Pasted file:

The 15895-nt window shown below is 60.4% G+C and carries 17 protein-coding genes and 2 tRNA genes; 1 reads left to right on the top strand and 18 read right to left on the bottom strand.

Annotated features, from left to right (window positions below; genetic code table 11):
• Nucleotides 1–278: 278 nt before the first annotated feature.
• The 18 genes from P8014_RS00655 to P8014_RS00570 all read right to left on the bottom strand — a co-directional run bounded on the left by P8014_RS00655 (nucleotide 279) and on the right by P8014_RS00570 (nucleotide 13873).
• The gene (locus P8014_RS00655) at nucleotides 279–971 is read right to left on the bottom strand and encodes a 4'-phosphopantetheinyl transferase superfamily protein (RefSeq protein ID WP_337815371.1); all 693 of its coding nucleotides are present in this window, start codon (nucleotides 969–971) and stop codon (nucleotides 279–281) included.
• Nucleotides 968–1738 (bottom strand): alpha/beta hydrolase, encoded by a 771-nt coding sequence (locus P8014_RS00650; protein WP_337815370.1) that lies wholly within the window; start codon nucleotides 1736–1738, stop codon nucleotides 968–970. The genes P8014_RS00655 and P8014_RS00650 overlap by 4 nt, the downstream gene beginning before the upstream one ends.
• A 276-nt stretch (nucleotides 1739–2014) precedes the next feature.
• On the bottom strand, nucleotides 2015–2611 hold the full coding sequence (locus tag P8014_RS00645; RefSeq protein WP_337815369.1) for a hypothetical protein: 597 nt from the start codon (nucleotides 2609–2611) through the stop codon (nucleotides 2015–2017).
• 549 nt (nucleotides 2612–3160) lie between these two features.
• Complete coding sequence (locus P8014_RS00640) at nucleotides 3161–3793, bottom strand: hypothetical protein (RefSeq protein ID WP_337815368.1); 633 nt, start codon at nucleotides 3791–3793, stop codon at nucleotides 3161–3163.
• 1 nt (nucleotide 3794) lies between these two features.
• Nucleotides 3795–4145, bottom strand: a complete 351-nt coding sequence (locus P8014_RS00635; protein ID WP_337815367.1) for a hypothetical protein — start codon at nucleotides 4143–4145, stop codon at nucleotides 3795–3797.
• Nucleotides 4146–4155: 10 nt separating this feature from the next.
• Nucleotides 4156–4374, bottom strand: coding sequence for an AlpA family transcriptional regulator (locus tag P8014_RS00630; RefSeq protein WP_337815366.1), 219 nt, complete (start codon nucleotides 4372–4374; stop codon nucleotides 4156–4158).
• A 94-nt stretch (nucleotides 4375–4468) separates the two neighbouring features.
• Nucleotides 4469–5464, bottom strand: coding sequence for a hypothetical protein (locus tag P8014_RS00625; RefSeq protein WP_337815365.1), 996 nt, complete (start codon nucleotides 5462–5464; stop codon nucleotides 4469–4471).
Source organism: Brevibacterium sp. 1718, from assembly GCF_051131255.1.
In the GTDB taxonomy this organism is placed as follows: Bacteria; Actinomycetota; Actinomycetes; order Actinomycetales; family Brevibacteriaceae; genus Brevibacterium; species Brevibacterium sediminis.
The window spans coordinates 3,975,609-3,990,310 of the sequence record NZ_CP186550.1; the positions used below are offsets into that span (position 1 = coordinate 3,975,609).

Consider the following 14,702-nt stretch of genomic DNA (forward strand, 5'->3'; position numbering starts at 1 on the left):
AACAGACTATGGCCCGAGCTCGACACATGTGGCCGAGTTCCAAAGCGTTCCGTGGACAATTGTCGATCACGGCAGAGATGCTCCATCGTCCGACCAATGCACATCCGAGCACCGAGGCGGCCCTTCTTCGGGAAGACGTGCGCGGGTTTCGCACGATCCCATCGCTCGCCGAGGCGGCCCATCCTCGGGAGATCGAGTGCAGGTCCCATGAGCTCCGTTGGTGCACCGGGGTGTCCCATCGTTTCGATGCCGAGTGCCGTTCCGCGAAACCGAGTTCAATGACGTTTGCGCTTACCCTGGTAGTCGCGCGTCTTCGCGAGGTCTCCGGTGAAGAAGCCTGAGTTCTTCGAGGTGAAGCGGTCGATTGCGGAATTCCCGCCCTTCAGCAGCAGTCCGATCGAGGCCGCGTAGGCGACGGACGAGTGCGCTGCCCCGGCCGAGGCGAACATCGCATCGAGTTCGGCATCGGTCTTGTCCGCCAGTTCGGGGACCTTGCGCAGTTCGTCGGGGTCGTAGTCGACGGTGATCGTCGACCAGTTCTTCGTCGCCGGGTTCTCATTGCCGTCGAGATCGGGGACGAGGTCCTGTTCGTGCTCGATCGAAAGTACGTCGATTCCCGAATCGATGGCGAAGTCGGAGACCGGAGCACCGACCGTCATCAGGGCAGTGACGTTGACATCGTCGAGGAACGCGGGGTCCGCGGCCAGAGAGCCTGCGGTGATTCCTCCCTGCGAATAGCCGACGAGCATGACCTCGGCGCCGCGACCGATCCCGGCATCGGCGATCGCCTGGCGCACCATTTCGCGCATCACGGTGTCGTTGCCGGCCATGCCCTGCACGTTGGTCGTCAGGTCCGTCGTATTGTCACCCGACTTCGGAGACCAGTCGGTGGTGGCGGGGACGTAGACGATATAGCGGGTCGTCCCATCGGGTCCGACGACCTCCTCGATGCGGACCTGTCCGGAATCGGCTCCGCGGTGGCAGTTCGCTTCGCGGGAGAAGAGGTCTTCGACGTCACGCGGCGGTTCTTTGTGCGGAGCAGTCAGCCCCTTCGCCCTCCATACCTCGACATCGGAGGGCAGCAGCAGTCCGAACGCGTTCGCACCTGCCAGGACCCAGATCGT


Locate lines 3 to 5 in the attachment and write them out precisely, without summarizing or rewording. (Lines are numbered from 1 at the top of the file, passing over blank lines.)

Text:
• Nucleotides 1–278: 278 nt before the first annotated feature.
• The 18 genes from P8014_RS00655 to P8014_RS00570 all read right to left on the bottom strand — a co-directional run bounded on the left by P8014_RS00655 (nucleotide 279) and on the right by P8014_RS00570 (nucleotide 13873).
• The gene (locus P8014_RS00655) at nucleotides 279–971 is read right to left on the bottom strand and encodes a 4'-phosphopantetheinyl transferase superfamily protein (RefSeq protein ID WP_337815371.1); all 693 of its coding nucleotides are present in this window, start codon (nucleotides 969–971) and stop codon (nucleotides 279–281) included.